Daily briefs of the top news stories impacting Christians around the world.
In today's edition:
Some Megachurches Closing for Christmas
Even though Christmas falls this year on a Sunday, pastors are canceling services, anticipating low attendance on what they call a ‘family day.’ Critics within the evangelical community are stunned by the shutdown. Opponents of the closures are accusing congregations of bowing to secular culture. "This is a consumer mentality at work: ‘Let's not impose the church on people. Let's not make church in any way inconvenient,'" said professor David Wells of Gordon-Conwell Theological Seminary. "I think what this does is feed into the individualism that is found throughout American culture, where everyone does their own thing." Evangelical churches normally do not hold Christmas Day services, preferring instead to mark the holiday in the days and night before, particularly on Christmas Eve. Cally Parkinson, a spokeswoman for Willow Creek Community Church in South Barrington, IL, said church leaders decided that organizing services on a Christmas Sunday would not be the most effective use of staff and volunteer resources. The last time Christmas fell on a Sunday was 1994, and only a small number of people showed up, Parkinson said, remarking that unchurched individuals aren’t likely to attend on a Christmas morning. Among the megachurches closing on Christmas Day are Southland Christian Church in Nicholasville, KY; Fellowship Church in Grapevine, TX; and North Point Community Church in Alpharetta, GA.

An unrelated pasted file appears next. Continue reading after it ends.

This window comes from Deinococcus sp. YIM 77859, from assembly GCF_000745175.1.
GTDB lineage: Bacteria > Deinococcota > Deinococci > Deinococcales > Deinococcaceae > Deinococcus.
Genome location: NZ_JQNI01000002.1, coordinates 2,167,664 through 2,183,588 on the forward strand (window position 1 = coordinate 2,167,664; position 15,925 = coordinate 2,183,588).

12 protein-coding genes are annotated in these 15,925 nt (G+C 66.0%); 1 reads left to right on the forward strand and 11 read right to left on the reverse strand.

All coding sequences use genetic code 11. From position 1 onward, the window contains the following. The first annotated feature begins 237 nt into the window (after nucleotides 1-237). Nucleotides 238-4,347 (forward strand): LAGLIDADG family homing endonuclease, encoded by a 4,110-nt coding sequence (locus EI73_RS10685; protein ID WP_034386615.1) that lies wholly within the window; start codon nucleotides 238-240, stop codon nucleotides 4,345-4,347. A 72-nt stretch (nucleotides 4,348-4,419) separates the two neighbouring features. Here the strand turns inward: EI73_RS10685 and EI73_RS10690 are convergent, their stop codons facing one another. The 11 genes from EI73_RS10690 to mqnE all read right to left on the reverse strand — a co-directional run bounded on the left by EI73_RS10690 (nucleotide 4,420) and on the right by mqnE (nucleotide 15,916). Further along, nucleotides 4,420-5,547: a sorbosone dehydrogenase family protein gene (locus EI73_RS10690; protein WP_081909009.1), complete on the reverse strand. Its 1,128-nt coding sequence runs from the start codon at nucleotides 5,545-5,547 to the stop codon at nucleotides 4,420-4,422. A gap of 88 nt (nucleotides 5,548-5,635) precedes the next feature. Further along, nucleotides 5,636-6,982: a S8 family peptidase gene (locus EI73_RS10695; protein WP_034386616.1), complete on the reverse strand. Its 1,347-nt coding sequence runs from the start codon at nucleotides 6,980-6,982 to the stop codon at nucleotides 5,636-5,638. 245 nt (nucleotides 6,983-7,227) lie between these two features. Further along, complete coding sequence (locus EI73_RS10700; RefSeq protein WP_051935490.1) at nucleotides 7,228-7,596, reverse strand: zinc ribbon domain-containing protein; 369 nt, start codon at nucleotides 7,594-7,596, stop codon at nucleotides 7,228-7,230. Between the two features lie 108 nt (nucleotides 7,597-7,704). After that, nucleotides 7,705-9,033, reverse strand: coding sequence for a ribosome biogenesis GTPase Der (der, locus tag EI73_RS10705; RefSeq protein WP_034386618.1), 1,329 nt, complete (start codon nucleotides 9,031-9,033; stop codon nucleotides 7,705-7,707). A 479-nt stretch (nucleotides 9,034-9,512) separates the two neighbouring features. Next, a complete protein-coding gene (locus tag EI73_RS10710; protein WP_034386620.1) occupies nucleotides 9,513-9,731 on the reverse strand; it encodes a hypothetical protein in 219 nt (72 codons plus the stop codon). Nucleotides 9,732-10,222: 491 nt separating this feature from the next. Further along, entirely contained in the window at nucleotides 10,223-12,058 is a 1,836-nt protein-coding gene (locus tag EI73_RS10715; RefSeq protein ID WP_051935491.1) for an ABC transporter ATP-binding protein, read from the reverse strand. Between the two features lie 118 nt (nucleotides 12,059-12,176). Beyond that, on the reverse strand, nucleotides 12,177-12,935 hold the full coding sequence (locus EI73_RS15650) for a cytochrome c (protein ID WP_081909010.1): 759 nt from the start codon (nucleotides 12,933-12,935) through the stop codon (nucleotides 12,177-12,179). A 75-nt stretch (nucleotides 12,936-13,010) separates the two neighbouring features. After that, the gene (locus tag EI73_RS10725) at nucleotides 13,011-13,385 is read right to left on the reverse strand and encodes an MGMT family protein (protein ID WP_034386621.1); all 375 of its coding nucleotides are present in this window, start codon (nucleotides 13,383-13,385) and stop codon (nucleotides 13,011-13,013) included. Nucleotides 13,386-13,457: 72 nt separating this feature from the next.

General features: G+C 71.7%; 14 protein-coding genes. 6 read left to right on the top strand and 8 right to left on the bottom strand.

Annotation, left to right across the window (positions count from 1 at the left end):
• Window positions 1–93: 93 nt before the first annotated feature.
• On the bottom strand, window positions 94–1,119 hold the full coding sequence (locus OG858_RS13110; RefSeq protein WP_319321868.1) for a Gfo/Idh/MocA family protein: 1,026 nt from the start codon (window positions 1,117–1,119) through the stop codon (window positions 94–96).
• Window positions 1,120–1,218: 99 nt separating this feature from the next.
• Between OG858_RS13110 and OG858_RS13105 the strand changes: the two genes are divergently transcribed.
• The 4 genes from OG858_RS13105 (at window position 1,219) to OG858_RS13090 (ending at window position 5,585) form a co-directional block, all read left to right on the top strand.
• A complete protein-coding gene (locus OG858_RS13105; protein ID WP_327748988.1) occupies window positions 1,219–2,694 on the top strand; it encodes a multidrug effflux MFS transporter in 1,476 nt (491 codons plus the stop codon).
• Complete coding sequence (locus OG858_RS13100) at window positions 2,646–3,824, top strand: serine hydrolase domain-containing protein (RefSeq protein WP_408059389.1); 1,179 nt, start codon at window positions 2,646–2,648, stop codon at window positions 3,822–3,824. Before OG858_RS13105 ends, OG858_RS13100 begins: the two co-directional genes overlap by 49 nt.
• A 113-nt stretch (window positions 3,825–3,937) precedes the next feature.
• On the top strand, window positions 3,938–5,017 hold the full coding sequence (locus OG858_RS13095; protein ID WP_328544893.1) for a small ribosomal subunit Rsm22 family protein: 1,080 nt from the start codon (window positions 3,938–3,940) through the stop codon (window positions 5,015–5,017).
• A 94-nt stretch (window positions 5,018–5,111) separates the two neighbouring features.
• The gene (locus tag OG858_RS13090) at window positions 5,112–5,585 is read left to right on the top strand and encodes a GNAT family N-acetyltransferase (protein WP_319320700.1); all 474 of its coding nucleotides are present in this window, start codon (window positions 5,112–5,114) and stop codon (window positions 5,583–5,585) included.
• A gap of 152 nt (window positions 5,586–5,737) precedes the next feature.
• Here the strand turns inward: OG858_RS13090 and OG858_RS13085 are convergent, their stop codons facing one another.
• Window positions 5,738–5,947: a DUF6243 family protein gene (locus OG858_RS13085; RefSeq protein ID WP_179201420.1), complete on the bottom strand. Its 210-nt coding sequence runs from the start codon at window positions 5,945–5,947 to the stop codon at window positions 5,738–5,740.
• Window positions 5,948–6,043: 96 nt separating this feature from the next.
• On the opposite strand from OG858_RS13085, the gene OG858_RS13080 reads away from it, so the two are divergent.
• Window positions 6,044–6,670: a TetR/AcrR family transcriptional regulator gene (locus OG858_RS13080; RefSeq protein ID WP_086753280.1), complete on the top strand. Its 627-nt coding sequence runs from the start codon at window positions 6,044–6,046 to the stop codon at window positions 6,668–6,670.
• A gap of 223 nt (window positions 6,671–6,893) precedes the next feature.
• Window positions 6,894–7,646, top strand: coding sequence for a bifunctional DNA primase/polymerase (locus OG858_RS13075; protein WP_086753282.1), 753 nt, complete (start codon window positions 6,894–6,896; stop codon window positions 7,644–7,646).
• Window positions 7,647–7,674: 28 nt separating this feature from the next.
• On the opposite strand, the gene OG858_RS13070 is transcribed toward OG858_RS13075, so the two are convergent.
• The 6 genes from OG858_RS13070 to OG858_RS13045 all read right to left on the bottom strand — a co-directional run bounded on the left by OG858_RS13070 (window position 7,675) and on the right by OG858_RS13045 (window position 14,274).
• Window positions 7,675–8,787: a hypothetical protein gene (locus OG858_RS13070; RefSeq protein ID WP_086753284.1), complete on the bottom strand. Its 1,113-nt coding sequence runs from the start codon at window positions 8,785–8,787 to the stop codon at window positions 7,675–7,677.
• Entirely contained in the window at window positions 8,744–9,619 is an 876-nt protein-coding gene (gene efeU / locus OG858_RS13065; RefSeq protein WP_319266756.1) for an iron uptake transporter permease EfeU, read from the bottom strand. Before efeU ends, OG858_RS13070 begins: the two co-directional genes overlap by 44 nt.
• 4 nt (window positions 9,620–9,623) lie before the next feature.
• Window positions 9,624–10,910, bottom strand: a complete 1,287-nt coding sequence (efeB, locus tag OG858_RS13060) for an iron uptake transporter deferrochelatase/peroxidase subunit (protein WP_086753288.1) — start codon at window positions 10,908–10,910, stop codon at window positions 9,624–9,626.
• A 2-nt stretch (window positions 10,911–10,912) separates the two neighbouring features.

Teaming Up for Prayer
There are signs of faith and prayer everywhere you look in sports these days. Players kneeling in prayer on the field after NFL games. Fingers pointed skyward after home runs, touchdowns and victories. Signs for chapel services in baseball clubhouses. Bible study and Christian fellowship groups at high school and college campuses. "I don't think a relationship with the Lord only occurs in church or only in your own private lives," says University of Washington basketball coach Lorenzo Romar. But not everyone is comfortable getting God into the game, and the question of who can pray together -- and how -- is far from settled. A New Jersey high school football coach filed suit against his district two weeks ago, asking for the right to pray with his team before games. The family of a former New Mexico State football player plans to file a federal lawsuit citing discrimination because he is Muslim. MuAmmar Ali says he was criticized for reciting a prayer from the Koran instead of the Lord's Prayer that the rest of the team was saying, and later was questioned about al Qaeda. Air Force football coach Fisher DeBerry was told last year to remove a banner from the locker room that displayed the "Competitor's Creed," including the lines, "I am a Christian first and last." "A lot of these issues are manifestations of things that are good," says Richard Garnett, an associate professor of constitutional law at Notre Dame. "We are committed to two different values: government neutrality and the freedom of speech. I wouldn't want to give up one for the other."